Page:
Longevity

If you’re going to be handing over a chunk of your hard-earned cash, your tent should be worthy of your investment by providing years of service.

Of course, not all tents are canvas tents, which are known for decades-long lifespans.

But a tent should provide you with at least several seasons of regular use. 

One way to check on a brand’s ability to deliver longevity is to see what other campers are saying. 

If you consistently read reports about long-lived tents, that brand is probably a solid choice.

Carefully Considered Features

Some tent manufacturers excel over others when it comes to thinking out every little detail of their products. 

Big Agnes, for instance, offers a lineup of tents aimed specifically at bikepackers. They’ve thought about all the little “extras” to make a bikepacker’s experience that much more awesome.

These tents feature exterior loops to hang a helmet or damp clothes. Even better, they shortened the pole length so that the packed tent fits perfectly onto the handlebars.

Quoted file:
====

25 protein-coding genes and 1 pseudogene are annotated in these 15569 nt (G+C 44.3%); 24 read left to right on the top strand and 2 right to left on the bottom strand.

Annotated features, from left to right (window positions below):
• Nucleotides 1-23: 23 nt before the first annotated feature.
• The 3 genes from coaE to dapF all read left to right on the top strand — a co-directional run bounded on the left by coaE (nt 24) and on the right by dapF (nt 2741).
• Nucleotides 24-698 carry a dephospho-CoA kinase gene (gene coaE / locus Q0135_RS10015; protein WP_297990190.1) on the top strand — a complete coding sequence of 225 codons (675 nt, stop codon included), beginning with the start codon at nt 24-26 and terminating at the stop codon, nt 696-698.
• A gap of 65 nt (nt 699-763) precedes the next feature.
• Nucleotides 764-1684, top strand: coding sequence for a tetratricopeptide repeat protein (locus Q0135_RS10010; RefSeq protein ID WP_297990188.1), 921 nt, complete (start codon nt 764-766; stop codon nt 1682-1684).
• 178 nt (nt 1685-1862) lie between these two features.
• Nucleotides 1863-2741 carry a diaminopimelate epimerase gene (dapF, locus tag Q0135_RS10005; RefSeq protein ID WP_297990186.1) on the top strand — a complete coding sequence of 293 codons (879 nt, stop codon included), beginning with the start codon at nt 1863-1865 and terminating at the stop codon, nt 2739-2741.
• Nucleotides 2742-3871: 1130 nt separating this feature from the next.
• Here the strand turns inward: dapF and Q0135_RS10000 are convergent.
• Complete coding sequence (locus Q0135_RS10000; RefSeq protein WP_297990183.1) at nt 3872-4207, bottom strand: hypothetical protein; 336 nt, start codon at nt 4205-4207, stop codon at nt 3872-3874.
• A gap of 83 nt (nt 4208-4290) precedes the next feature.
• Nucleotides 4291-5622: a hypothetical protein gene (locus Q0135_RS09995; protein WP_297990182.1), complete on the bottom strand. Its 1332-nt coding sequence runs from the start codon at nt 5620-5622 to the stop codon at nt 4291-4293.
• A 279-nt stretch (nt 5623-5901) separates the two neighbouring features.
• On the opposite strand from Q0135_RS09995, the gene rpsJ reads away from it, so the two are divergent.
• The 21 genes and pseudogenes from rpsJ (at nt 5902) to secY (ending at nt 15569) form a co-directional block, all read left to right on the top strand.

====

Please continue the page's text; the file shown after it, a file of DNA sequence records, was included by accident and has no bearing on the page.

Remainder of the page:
Strategic considerations can include the placement of gear pockets. Are they far away by your feet? Or are they near your head for easy access?

When it comes to the exteriors, some tent brands make their poles color-coded for stress-free pitching. 

Combined, all these little details come together to make your tenting experience that much better.

Sustainability

I know, sustainable shopping is hard (read: expensive!). But if you can, it’s wise to put your money where your mouth is by seeking out environmentally-conscious brands.

Basically, a sustainable brand utilizes manufacturing methods that aren’t harmful to the Earth. 

A few examples include not dumping harmful chemicals into the ground, or thoughtfully sourcing their materials.

All that said, not all tent brands excel in this.

Whereas Marmot strives to be as environmentally friendly as possible, other budget brands – such as Coleman for instance – don’t emphasize sustainability.

How to Choose a Tent Brand 

Before we jump into the nitty-gritty of evaluating a brand, we need to clarify something. While a brand is important, it’s most likely not as relevant as the specific model of your tent.

Let’s say you have your heart set on a larger Big Agnes tent. But you’re also going on a 6-person car camping trip.

Sure, you could stay with the Big Agnes model. But it might be smarter (and likely more financially friendly) to choose a different brand, like REI Co-Op or Coleman.